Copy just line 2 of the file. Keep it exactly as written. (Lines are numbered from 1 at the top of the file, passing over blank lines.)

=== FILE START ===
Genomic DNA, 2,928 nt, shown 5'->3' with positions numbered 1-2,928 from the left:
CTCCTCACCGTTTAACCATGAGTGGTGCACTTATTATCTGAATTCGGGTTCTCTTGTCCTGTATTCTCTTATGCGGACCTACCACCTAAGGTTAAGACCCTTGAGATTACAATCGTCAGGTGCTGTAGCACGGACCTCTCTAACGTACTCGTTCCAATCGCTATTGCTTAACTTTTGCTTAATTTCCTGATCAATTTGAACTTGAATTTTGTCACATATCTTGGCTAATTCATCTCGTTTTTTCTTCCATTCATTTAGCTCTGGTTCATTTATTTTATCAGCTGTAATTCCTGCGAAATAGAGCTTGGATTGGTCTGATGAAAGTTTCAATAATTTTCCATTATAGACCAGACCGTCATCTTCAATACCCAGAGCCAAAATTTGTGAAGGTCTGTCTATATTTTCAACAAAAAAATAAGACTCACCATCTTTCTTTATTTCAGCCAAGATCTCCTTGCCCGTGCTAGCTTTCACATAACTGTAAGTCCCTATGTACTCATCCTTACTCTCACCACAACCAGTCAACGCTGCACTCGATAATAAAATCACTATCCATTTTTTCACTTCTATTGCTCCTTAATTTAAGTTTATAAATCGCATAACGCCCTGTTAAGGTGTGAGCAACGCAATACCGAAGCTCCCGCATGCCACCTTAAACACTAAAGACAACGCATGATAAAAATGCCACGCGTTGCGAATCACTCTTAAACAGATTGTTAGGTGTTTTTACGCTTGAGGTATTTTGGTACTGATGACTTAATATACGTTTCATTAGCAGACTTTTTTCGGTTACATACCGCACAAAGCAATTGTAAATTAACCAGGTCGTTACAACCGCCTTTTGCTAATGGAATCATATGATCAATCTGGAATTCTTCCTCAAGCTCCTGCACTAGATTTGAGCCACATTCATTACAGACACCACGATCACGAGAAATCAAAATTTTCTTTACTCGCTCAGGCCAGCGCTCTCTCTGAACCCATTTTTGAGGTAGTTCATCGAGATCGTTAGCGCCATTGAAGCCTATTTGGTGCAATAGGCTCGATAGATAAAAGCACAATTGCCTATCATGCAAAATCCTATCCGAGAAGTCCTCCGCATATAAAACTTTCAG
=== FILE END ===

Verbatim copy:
CTCCTCACCGTTTAACCATGAGTGGTGCACTTATTATCTGAATTCGGGTTCTCTTGTCCTGTATTCTCTTATGCGGACCTACCACCTAAGGTTAAGACCCTTGAGATTACAATCGTCAGGTGCTGTAGCACGGACCTCTCTAACGTACTCGTTCCAATCGCTATTGCTTAACTTTTGCTTAATTTCCTGATCAATTTGAACTTGAATTTTGTCACATATCTTGGCTAATTCATCTCGTTTTTTCTTCCATTCATTTAGCTCTGGTTCATTTATTTTATCAGCTGTAATTCCTGCGAAATAGAGCTTGGATTGGTCTGATGAAAGTTTCAATAATTTTCCATTATAGACCAGACCGTCATCTTCAATACCCAGAGCCAAAATTTGTGAAGGTCTGTCTATATTTTCAACAAAAAAATAAGACTCACCATCTTTCTTTATTTCAGCCAAGATCTCCTTGCCCGTGCTAGCTTTCACATAACTGTAAGTCCCTATGTACTCATCCTTACTCTCACCACAACCAGTCAACGCTGCACTCGATAATAAAATCACTATCCATTTTTTCACTTCTATTGCTCCTTAATTTAAGTTTATAAATCGCATAACGCCCTGTTAAGGTGTGAGCAACGCAATACCGAAGCTCCCGCATGCCACCTTAAACACTAAAGACAACGCATGATAAAAATGCCACGCGTTGCGAATCACTCTTAAACAGATTGTTAGGTGTTTTTACGCTTGAGGTATTTTGGTACTGATGACTTAATATACGTTTCATTAGCAGACTTTTTTCGGTTACATACCGCACAAAGCAATTGTAAATTAACCAGGTCGTTACAACCGCCTTTTGCTAATGGAATCATATGATCAATCTGGAATTCTTCCTCAAGCTCCTGCACTAGATTTGAGCCACATTCATTACAGACACCACGATCACGAGAAATCAAAATTTTCTTTACTCGCTCAGGCCAGCGCTCTCTCTGAACCCATTTTTGAGGTAGTTCATCGAGATCGTTAGCGCCATTGAAGCCTATTTGGTGCAATAGGCTCGATAGATAAAAGCACAATTGCCTATCATGCAAAATCCTATCCGAGAAGTCCTCCGCATATAAAACTTTCAG